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Call our free helpline
0808 808 3555
As a working parent, you may have a legal right to take time off
in certain circumstances. You may also be able to request a change
in your working week to help you juggle your work and caring
If you have worked for your employer for at least 26 weeks you
normally have the right to apply to your employer for flexible
working arrangements, for example a change to the times or hours
you work or the option to work from home.
Employers must consider such requests seriously and are only
able to refuse the request when there is a clear business
Who is entitled to flexible working?
To be eligible to make a request for flexible working under the
current provisions you must:
As long as you meet these tests you can ask for flexible working
regardless of whether you have caring responsibilities or not.
How do I make a request for flexible working?
You should make your request in writing, making clear that it is
a statutory request. You should also set out:
If you are asking for a change in order to help you better care
for your disabled child, we would recommend that you also make this
clear in your written request along with details of the likely
impact on your family life if your request is turned
What should I do if my request is refused?
Check with your employer if they allow you to appeal. If not,
write to them asking them to reconsider. You should also seek
advice from a service specialising in employment advice such as ACAS or
Parental leave gives parents the right to take time off work to
look after their children. Parental leave is normally unpaid but
some employers have more generous provisions. Check your contract
Who qualifies for parental leave?
To qualify for leave parents must have worked for an employer
continuously for one year and must give at least 21 days' notice.
They must also use the leave time to care for their child.
Parents who qualify must be allowed at least 18 weeks unpaid
leave for each child aged under 18, regardless of whether they are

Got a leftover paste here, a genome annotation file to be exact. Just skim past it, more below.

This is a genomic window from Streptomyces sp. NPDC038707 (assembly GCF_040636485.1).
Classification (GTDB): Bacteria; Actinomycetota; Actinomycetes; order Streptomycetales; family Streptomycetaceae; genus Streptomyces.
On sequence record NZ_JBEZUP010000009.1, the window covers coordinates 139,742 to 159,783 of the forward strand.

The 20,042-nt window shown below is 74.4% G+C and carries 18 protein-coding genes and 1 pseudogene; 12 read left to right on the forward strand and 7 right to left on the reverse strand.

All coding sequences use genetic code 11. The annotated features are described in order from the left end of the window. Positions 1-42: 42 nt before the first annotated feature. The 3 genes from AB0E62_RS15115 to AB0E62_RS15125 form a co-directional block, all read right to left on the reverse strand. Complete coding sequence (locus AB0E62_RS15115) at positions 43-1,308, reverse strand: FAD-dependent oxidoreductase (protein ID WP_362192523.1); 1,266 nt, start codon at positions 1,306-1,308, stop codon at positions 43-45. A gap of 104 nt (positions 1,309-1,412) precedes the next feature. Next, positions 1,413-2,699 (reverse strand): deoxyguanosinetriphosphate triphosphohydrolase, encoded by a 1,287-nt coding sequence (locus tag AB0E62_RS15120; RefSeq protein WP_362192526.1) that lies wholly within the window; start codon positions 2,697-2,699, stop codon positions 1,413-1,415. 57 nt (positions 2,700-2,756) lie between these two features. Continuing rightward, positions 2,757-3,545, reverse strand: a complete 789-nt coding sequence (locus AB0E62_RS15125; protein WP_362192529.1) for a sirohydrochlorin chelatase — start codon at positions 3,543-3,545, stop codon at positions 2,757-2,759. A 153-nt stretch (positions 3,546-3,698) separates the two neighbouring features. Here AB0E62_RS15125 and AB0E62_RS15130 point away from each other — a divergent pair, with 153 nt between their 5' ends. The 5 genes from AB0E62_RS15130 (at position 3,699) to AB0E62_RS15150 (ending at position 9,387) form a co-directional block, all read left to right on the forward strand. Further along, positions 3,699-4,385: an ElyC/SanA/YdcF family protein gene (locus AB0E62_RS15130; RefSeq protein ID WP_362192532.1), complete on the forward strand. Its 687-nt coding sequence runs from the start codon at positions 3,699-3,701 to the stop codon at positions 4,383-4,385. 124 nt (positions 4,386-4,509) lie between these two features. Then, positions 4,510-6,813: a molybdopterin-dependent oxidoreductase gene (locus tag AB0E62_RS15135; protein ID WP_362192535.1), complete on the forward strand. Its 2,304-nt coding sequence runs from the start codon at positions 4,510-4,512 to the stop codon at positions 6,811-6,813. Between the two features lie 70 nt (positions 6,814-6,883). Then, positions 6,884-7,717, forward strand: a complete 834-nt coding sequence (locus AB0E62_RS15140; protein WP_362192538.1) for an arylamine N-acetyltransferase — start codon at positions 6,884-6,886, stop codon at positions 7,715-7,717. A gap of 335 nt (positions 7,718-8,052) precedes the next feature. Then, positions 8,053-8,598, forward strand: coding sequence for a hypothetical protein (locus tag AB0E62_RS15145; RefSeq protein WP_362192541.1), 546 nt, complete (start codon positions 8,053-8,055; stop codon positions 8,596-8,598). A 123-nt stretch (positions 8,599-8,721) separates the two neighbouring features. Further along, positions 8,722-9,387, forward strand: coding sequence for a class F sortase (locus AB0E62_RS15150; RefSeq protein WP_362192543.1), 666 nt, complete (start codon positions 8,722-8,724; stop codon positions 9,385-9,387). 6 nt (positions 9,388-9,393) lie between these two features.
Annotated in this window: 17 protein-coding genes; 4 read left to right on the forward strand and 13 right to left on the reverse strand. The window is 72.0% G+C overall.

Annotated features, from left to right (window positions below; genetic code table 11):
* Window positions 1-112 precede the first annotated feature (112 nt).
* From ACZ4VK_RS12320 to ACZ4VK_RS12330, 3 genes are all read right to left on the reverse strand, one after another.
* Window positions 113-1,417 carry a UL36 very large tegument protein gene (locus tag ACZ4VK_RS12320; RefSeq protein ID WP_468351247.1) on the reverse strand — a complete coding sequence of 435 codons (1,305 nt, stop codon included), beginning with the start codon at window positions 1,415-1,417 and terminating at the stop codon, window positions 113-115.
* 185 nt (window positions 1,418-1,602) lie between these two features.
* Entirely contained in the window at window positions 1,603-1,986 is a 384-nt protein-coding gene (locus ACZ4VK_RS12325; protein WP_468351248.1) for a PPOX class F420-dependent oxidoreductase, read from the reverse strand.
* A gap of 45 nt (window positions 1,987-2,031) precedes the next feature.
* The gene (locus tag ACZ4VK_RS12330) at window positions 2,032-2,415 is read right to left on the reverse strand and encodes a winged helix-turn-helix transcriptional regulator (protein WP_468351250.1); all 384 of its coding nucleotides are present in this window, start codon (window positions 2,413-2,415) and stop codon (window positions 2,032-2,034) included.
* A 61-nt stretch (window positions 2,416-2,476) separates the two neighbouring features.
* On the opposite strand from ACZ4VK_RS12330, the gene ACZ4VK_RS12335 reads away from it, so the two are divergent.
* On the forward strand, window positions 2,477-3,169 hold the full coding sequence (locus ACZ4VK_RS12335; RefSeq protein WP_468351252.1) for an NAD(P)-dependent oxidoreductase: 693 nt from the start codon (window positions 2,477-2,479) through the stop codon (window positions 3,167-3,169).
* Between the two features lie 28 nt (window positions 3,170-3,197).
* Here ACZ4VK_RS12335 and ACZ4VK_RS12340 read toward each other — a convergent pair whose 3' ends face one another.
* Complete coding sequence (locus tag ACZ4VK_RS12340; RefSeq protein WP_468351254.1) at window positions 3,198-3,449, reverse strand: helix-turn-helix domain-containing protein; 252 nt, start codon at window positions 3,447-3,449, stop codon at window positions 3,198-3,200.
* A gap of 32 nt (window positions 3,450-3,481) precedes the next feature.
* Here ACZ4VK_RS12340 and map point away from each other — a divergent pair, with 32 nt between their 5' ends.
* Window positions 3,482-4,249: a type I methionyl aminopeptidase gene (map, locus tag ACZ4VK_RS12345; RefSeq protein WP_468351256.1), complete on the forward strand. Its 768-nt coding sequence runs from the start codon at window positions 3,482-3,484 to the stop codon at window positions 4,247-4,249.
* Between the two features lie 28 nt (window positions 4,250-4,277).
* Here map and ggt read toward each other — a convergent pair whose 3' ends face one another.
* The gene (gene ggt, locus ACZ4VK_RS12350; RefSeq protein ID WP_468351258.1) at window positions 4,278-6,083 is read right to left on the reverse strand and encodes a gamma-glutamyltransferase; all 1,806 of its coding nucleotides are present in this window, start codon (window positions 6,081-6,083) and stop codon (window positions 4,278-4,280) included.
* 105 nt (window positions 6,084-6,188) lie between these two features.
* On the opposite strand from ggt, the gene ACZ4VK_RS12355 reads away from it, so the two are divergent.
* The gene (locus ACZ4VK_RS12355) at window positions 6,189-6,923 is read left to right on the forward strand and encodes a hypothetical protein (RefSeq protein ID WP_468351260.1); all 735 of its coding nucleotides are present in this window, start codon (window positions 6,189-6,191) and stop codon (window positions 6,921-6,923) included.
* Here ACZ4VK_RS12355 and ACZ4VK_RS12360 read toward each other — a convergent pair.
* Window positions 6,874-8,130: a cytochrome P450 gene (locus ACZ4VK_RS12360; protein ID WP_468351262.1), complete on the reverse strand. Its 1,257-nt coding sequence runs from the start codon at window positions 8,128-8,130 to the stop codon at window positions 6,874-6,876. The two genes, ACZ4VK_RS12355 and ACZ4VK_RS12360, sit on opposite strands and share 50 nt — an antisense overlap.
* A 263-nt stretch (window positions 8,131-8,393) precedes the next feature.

disabled or not.
Both parents have the right to parental leave so each can take
up to 18 weeks leave per child, to be used before the child's 18th
How can I take parental leave?
Normally you have to take parental leave in blocks of one week
or more. However parents of a child on Disability Living Allowance
or Personal Independence
Payment can take leave a day at a time. This means you could
use parental leave for regular hospital visits.
The maximum amount of leave a parent can take for any one child
in one year is normally four weeks, but your employer can let you
take a longer period of parental leave each year if they wish.
You must give at least 21 days' notice. Your employer can ask
you to postpone your leave for up to six months if it would cause
disruption to their business. Seek further advice if this happens
Returning to work
If you take four weeks or fewer parental leave you are
guaranteed returning to your same job. If you take more than four
weeks and it is not reasonably possible for you to be allowed to
return to your old job, you are entitled to a similar job with the
same or better status as the previous one.
You can take time off work to deal with an
emergency relating to a dependant. This could be a parent, partner,
child, or someone for whom an individual has sole care. Your
employer cannot penalise you for taking dependants leave as long as
your reasons for taking this leave are genuine. Any leave you take
will be unpaid unless your contract of employment says
When can you take time off for a dependant?
You are allowed time off only to deal with
emergencies or other unexpected events. For example if your
You cannot take dependants leave to deal with
a situation that was foreseen or planned. In these situations, you
would need to take parental leave (see above), annual leave or
other any other available leave.
How much time off can I take?
Time off for dependants usually only covers the time taken to
deal with the immediate event and to make alternative arrangements.
It won't cover you providing long term care yourself. For anything
longer term you will need to use parental, annual or other leave.
You must notify your employer of the reasons for your absence as
soon as possible and tell them how long you expect to be
There is no set time limit on the amount of time you can take
but it must be reasonable in all the circumstances. Normally this
will only be a day or two but this may vary depending on the
individual circumstances. For example whether you have a partner or
other family members who can help. Seek specialist employment
advice from an organisation such as
Working Families or ACAS if
you think that you will need more than a day or two's leave.
As an employee you may also be entitled to time off if you or your
partner has either had a baby or adopted a child in the last